All’s well with the red pill

Am I happier as an atheist?

A recent conversation made me wonder. If I could go back, would I re-take the red pill? It’s a loaded question—it assumes that my happiness is measurable and that I used to believe. Let’s grant those assumptions. While I don’t remember when I turned towards atheism, or at least skepticism, I’m sure I had faith sometime. I hated religious rituals, but I did talk to god as a child—I don’t know why I spoke to god in English and not Tamil or Hindi—and made deals where my end of the bargain was to give up meat or watch less TV—If god kept records, I had a crappy credit score. I was sure that giving up pleasure was a way of pleasing god. I also remember refraining from some things for fear of divine punishment. So, call it nebulous if you want, I believed.

"You take the blue pill – the story ends,...

If you haven’t watched the Matrix, please do. Seriously, everything else can wait (Photo credit: Wikipedia)

Growing up, my room doubled as the prayer room, an antithesis if there ever was one, and had pictures of many Hindu gods. I remember sitting cross-legged before them to pray. But I didn’t feel like the people in those pictures were there for me despite the super-anthropomorphism characteristic to Hindu deities. I would rather defer to abstract divinity than the mythological characters and their entertaining stories. Even when I did believe, I never crystallized in my mind a deity who protected me and cared for my betterment. Perhaps my self-esteem was so low that I was wary of the wrath of god more than I anticipated his bounty, or I naturally feared bad things more than I looked forward to good ones. Either way, the simplistic connection of unhappiness after an external driving force or safety net disappears didn’t apply to me. It probably applies to fewer people than we imagine, and a tinier fraction of them are permanently scared after leaving religion.

Becoming more or less happy after rejecting god might be just a coincidence. People who reject god after deep thought and analysis might turn that microscope inwards and, depending on how their life is going, experience mood changes. If we analyze the question temporally—am I happier now, and is being an atheist simply a coincidence?—I don’t know. It’s possible that my twenties have brought an introspection that is correlated with depression or mental malaise, and that the same introspection couldn’t let me remain an honest believer. I have no way to rule it out or even apply a realistic probability to it.

Why I am an atheist is answered by science. God as a hypothesis is untenable. But while that explains why I don’t believe, it leaves room for future belief—as all evaluations of scientific hypotheses do—and of my liking and respecting god if his existence is proven.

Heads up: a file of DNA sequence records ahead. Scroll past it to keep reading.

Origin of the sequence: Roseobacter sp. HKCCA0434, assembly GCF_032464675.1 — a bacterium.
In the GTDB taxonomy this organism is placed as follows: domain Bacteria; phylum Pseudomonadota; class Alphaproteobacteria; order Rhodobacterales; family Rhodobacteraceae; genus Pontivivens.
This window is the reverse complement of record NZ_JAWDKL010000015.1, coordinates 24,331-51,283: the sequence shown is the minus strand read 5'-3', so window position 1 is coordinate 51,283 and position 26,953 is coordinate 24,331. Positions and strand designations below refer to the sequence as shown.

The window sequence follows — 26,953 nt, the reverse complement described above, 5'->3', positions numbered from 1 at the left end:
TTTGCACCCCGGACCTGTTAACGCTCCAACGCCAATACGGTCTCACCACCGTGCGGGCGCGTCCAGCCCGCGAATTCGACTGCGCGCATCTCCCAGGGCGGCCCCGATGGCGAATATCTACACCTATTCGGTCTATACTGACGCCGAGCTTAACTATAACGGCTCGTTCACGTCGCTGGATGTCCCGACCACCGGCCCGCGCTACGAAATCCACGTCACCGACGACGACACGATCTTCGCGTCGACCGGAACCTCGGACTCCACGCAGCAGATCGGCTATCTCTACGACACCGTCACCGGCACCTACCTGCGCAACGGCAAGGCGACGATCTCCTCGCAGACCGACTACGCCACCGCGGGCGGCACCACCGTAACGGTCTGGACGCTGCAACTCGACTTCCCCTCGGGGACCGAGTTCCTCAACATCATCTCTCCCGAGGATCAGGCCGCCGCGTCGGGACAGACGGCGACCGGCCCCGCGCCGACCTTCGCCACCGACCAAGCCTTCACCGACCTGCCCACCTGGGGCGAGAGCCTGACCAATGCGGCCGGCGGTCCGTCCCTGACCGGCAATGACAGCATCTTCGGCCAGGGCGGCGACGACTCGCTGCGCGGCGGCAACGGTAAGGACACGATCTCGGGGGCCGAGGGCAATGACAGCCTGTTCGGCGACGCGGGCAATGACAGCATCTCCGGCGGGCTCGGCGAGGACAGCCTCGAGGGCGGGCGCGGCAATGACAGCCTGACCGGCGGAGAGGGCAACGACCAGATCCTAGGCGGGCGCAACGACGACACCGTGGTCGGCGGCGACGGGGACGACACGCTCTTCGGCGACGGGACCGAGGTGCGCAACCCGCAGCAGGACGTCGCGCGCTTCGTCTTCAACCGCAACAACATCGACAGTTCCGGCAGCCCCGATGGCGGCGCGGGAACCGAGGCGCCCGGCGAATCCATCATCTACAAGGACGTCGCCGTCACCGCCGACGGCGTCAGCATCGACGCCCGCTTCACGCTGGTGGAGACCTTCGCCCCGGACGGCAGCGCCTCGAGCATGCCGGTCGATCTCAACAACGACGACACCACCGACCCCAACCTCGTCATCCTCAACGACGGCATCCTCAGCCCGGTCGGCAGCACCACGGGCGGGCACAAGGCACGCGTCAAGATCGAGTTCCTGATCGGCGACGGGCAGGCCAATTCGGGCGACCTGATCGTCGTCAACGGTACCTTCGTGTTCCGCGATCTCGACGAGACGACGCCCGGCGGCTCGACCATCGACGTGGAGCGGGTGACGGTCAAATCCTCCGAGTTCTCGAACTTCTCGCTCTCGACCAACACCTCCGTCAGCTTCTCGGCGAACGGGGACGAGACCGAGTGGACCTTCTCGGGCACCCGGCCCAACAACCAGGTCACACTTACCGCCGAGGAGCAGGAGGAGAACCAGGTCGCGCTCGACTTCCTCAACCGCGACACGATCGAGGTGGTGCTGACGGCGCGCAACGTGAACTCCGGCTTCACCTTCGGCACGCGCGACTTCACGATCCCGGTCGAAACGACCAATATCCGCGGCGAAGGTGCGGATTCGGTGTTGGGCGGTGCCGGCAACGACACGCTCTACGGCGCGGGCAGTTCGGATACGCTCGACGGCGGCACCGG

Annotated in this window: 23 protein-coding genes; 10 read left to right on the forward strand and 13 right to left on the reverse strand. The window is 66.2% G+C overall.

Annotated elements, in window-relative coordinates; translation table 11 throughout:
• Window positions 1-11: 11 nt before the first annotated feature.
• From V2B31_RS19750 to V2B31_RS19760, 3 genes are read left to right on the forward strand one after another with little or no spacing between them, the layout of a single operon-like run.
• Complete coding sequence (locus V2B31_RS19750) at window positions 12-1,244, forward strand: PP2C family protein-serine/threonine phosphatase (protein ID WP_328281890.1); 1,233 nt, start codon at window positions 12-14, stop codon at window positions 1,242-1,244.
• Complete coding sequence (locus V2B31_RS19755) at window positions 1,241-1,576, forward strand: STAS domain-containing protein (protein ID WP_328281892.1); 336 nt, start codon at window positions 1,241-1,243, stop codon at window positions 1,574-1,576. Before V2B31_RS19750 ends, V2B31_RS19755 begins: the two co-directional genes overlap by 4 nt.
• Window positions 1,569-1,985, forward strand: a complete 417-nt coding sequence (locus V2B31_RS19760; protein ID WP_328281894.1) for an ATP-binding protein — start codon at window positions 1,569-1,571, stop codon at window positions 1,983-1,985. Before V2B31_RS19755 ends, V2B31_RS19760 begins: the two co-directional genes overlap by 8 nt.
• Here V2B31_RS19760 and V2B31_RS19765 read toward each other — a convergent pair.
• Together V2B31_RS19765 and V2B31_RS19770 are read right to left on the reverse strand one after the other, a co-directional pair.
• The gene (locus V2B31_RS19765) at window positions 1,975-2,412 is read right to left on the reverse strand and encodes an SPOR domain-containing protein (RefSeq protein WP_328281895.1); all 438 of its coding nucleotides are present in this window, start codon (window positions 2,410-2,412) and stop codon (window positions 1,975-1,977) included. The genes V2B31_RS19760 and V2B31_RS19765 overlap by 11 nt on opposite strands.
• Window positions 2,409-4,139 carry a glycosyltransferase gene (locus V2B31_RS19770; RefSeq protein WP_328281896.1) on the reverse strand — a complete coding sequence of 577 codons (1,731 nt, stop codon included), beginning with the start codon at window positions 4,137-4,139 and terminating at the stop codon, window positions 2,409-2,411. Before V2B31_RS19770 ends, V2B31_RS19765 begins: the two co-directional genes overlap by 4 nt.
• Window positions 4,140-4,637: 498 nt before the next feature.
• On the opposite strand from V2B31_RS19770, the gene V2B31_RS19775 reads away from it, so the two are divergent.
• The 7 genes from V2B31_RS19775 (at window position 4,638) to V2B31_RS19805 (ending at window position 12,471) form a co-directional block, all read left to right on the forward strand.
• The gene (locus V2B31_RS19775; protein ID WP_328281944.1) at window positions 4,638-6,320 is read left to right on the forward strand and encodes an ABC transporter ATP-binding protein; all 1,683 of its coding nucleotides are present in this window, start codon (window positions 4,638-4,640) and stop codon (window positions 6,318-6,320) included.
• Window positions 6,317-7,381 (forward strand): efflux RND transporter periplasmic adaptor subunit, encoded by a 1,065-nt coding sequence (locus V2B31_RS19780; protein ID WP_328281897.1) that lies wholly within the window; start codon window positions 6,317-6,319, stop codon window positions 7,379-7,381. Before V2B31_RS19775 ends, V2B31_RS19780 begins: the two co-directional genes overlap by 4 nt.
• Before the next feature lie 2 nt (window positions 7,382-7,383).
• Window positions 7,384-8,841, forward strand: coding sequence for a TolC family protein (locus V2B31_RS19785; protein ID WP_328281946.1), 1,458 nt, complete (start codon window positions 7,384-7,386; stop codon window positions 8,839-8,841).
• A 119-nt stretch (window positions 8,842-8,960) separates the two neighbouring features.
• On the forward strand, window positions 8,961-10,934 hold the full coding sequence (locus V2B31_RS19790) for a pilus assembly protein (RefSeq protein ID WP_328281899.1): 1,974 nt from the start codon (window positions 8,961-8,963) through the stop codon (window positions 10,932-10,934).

If god wasn’t a totalitarian megalomaniac, I might ignore the scientific evidence in my eagerness to praise and propitiate him. If god didn’t create so much pain, I fear I wouldn’t care that his existence is unlikely, because I’d be lost in all the beauty and the pleasure in the world. In truth, I sometimes wish god was real, so I can have an object for my contempt—because it is unsatisfying to hate abstract concepts like poverty, wretchedness, malice, and—ironic as it is—hatred.

But that doesn’t answer my original question—am I happier as an atheist? I think I am, in a Eudaimonic sense, because accepting that a lot of the world’s injustices are random is the first step to making one’s peace with them.

I’m not shaving until you accept that we came from monkeys

The opposite is true to a lot of people; many feel lonely and abandoned when their brains reject the god hypothesis. Happiness is irrelevant to truth, but not to the discovery of truth. We sometimes choose not to investigate matters where one of the answers might destroy the axioms upon which our lives are balanced. But if truths make you happy as absolutes, because you discovered or learned them, and not only when they confirmed your suspicions or disproved your theories, losing faith is a step out of the blues. It helps to realize that your successes and failings are a product of chance and effort and not divine planning.

As an atheist, am I no longer afraid of death? I fear dying—I don’t want to experience cancer or being crushed under a car or fading away as someone dials up my morphine—but the idea of not existing some day doesn’t steal much of my sleep. I’ve done it before. For most of time, I haven’t existed. In fact, my existence is but an aberration in the time continuum, which has done fine without me.

I won’t miss me when I’m gone.

If you liked this post, you might also enjoy Unbridled blasphemy

Unbridled blasphemy

As I was gumming down a bowl of soup that some diet-friendly misanthropic nihilist might have invented, I noticed a banner which read, “Maybe God is the answer?” That was the message verbatim.